I feel lucky to come from a state in the US that has distinctive cuisine you can’t find anywhere else in the world. South Carolina’s version of Southern food, especially in Charleston, is some of my absolute favorite food in the world. When the hubby and I got married, there wasn’t any question that I wanted to get married in the South, and that somehow, shrimp and grits would be involved.
The beauty of shrimp and grits is that every establishment in Charleston makes their own version. Now, I’ve waxed philosophical before about the art that’s required in creating a good bowl of shrimp and grits, but there’s an art to appreciating other versions of the dish, too. The most respectable of the lot drizzle a bit of bacon fat into the dish, either straight or in the form of red-eye gravy. I heavily prefer the renditions that include sort of tomato-based sauce and a healthy dash of heat. The grits have to be creamy, but not gummy or too mushy, yet they still must be solid enough to be a substantial medium for the shrimp and its sauce, which is often pretty rich itself.
Clockwise, from top left: a chalkboard announces the daily menu at The Glass Onion; fittingly, Julia Child was our table marker; the dining room at the Glass Onion has all the trademarks of Southern simplicity
The Glass Onion has all the features of a great Southern restaurant — it’s a simple place that belies the authenticity and tastiness of its food. The menu changes every day and is posted online. I actually hadn’t gone to the restaurant that day expecting to try the shrimp and grits. I’d decided beforehand that I’d try the shrimp cakes to mix things up a bit, but by the time we arrived, I decided I couldn’t really assess the quality of The Glass Onion without trying the shrimp and grits. Call it a benchmark, of sorts.
As it turns out, the shrimp and grits were solidly tasty. The gravy is tomato-based (check), the grits were creamy (double-check), and there were nice healthy-sized chunks of andouille sausage floating throughout the dish (bacon-y type grease and spice, check). I’m not sure I can say, though, that it was the best bowl of shrimp and grits I’ve ever had in my life, although that’s hard to say about any one bowl. I mean, when it comes to this dish, I’ve been around the block, if you know what I mean.
Clockwise, from top left: Fried green tomatoes and fried okra accompanied by aioli; sides of the day included excellent collard greens, cornbread and macaroni salad; a braised lamb dish in red wine with homemade handkerchief pasta; the hubby’s boudin po’ boy sandwich
For me, it was the depth of the daily menu and the overall quality of all of the dishes we sampled at the Glass Onion that impressed. The fried green tomatoes and okra were crispy and battered just perfectly, and seasoned so that you could eat them straight, without the aioli (which, really, at the end of the day, is a fancy word for mayonnaise). I loved the local greens, which had the right amount of vinegary smokiness that Southern greens should have. My dad ordered a homemade handkerchief pasta with red-wine braised lamb, and the folded sheets of pasta came exactly al dente, which is so hard to do with a large surface-area pasta. The hubby ordered a boudin po’ boy as his “main” course (we ordered so many large plates, it was hard to really determine which dish could be considered what). Boudin* is a type of sausage found mostly in Cajun and Creole cuisine, typically made with pork and spiced rice. The Glass Onion’s version had a distinctly liver flavor to it and no rice, which I thoroughly enjoyed.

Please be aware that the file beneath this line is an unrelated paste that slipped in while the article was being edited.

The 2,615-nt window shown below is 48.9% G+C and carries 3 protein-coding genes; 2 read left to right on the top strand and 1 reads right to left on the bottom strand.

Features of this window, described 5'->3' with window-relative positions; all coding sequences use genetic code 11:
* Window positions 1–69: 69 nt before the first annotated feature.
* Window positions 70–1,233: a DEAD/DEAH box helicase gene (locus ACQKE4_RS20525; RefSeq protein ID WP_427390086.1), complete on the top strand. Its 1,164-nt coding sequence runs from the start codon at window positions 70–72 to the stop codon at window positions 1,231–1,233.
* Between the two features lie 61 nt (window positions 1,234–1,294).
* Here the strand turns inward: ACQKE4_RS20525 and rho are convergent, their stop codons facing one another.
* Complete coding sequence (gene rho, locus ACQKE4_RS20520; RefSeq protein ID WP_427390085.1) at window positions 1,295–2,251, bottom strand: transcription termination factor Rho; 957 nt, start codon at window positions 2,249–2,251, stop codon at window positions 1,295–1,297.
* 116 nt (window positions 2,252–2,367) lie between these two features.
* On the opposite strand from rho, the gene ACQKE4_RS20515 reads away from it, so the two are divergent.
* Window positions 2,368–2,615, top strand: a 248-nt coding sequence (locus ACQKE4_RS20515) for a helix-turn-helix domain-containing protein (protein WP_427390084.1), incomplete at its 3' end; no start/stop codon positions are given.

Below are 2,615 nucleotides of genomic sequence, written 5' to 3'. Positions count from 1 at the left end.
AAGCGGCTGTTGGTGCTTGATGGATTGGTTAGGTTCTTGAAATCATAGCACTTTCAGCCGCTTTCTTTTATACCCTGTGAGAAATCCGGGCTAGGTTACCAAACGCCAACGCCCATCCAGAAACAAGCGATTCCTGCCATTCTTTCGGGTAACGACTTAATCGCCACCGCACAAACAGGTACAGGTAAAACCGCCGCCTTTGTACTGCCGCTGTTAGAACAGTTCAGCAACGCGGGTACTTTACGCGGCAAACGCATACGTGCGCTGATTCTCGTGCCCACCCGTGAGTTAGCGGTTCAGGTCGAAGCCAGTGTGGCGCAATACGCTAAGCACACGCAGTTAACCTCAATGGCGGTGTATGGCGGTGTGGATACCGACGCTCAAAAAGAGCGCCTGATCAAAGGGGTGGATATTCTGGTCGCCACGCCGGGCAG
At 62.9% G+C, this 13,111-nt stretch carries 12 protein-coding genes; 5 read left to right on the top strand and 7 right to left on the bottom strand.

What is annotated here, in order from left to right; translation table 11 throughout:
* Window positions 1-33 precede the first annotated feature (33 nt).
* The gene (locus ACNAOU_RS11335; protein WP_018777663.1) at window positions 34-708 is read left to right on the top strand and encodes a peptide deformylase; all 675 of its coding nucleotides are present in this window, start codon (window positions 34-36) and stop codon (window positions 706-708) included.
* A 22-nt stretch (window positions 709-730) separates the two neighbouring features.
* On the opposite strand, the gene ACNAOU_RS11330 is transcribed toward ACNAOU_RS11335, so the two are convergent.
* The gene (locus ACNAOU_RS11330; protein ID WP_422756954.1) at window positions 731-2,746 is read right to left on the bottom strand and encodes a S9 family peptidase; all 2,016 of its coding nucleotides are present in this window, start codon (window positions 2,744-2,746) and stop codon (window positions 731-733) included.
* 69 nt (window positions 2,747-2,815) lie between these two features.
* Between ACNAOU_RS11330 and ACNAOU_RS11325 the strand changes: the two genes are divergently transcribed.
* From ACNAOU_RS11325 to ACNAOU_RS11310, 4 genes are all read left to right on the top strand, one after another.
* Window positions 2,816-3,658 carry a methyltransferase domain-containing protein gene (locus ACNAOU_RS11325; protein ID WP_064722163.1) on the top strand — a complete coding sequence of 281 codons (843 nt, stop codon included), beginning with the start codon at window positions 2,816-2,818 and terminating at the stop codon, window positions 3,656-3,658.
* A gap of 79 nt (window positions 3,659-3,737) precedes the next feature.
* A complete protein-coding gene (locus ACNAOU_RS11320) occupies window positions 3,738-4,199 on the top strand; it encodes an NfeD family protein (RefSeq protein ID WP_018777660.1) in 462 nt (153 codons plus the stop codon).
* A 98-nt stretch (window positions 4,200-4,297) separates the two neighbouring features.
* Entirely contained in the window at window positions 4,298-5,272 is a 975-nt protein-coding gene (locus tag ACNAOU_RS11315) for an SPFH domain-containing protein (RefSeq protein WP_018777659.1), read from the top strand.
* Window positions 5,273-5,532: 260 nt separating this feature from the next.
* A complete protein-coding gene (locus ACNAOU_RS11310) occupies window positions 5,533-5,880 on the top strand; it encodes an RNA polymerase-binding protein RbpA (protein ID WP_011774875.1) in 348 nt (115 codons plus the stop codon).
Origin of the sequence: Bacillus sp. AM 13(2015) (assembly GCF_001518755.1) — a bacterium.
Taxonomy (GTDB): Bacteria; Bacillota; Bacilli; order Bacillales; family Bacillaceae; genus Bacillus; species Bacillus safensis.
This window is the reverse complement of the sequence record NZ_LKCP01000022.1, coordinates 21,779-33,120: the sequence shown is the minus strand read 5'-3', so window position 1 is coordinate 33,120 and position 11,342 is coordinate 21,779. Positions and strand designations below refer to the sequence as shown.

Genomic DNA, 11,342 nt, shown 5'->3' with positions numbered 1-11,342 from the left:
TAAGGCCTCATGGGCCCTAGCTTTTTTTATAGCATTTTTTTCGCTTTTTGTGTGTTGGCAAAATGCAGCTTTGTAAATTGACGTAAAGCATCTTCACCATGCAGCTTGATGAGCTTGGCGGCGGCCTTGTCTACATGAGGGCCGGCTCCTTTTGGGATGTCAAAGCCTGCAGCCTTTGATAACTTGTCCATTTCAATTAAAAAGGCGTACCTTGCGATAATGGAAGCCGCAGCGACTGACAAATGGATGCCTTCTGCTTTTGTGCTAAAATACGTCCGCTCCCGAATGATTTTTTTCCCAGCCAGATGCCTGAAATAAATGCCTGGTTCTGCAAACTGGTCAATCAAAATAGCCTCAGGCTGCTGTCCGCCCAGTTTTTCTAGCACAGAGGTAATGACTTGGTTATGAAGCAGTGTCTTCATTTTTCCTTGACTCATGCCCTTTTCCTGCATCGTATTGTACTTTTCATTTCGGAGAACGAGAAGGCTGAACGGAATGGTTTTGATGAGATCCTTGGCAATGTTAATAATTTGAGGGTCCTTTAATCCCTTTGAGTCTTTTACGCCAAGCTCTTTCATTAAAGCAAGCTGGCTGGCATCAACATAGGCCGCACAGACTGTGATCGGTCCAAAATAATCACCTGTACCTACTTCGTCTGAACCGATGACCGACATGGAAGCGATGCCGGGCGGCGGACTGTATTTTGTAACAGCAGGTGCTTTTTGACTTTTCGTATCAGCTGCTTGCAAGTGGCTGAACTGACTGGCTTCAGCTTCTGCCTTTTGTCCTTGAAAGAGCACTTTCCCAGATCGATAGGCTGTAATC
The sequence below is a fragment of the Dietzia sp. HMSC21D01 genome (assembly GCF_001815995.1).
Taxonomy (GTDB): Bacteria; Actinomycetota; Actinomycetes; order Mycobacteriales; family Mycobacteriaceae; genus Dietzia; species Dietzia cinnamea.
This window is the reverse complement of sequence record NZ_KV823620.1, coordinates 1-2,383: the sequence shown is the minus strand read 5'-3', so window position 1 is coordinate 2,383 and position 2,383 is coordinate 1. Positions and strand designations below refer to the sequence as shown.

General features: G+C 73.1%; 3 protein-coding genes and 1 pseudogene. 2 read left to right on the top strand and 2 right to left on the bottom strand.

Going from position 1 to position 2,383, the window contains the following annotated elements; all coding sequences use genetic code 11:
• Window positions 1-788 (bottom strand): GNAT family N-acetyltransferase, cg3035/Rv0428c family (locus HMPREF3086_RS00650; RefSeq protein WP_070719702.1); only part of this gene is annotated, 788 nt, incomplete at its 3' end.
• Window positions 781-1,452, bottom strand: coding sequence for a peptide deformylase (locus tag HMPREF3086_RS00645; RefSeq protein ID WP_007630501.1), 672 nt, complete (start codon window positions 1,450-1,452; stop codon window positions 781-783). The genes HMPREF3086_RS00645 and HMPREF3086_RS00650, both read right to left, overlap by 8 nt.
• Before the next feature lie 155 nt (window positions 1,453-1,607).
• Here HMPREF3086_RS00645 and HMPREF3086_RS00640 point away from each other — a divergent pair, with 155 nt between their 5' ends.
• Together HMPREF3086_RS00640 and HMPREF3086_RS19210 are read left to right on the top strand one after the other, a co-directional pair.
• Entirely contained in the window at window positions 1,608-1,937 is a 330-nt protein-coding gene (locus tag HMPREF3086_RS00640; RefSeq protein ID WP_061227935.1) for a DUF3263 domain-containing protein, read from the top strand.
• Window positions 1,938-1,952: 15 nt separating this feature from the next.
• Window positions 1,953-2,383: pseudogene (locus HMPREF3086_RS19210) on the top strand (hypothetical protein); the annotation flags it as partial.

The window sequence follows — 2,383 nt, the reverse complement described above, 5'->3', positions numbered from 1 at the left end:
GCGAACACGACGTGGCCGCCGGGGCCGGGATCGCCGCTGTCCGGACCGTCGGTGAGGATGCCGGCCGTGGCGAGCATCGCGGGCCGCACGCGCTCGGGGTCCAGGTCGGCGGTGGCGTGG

Our gluttony continued with a pimento cheese sandwich, one of my favorite sandwich fillers. I always make mine the same way based on a recipe from the Lee Brothers’ Southern Cookbook, and I liked the Glass Onion’s version because they added chopped scallions, which made the filling a little fresher and bright-tasting.
And, of course, no overindulgent Southern meal is complete without a fresh fruit cobbler of some kind. That day the cobbler had fresh local blueberries, which hit a soft spot for me because my favorite summer berries — raspberries, strawberries, blackberries and blueberries — are imported to Malaysia and carry with them a hefty price tag (I inadvertently spent almost $15 USD here on a box of Driscoll’s strawberries from the US during an irrational craving spell for American summer fruit). In our three-plus weeks back in the US, I probably ate enough blueberries to fill a bathtub, and the Glass Onion’s cobbler was the icing on top of that large mound of blueberries. Flaky, hot from the oven, and topped with a melting scoop of ice cream, I couldn’t think of a better way to spend an afternoon in Charleston.
Well, that, and a trip to Costco. There are so many amazing things you can buy there!
The Glass Onion Restaurant | 1219 Savannah Highway | Charleston, South Carolina | 843.255.1717
*As a sidenote, my dad was the person who introduced me to boudin on our drive from South Carolina to Texas to send me to law school. For two days before our trip, that man frothed at the mouth talking about boudin, and he wanted us to stop in Creole country to get the real thing. We planned our journey so we’d eat lunch in Lake Charles, Louisiana, at a little dive of a place. Sure enough, there was boudin on the menu, so my dad eagerly ordered six, thinking they’d be the size of small golf balls. Instead, the boudin arrived at our table the size of large apples, and my dad, after eating two by himself, refused to abandon the remaining three (I had one), and so we packed them in our cooler and drove another six or so hours to Austin. My dad sat in the passenger’s seat, moaning about the rotgut he was experiencing from eating those deep-fried pork bombs.
I had no sympathy. It was hilarious.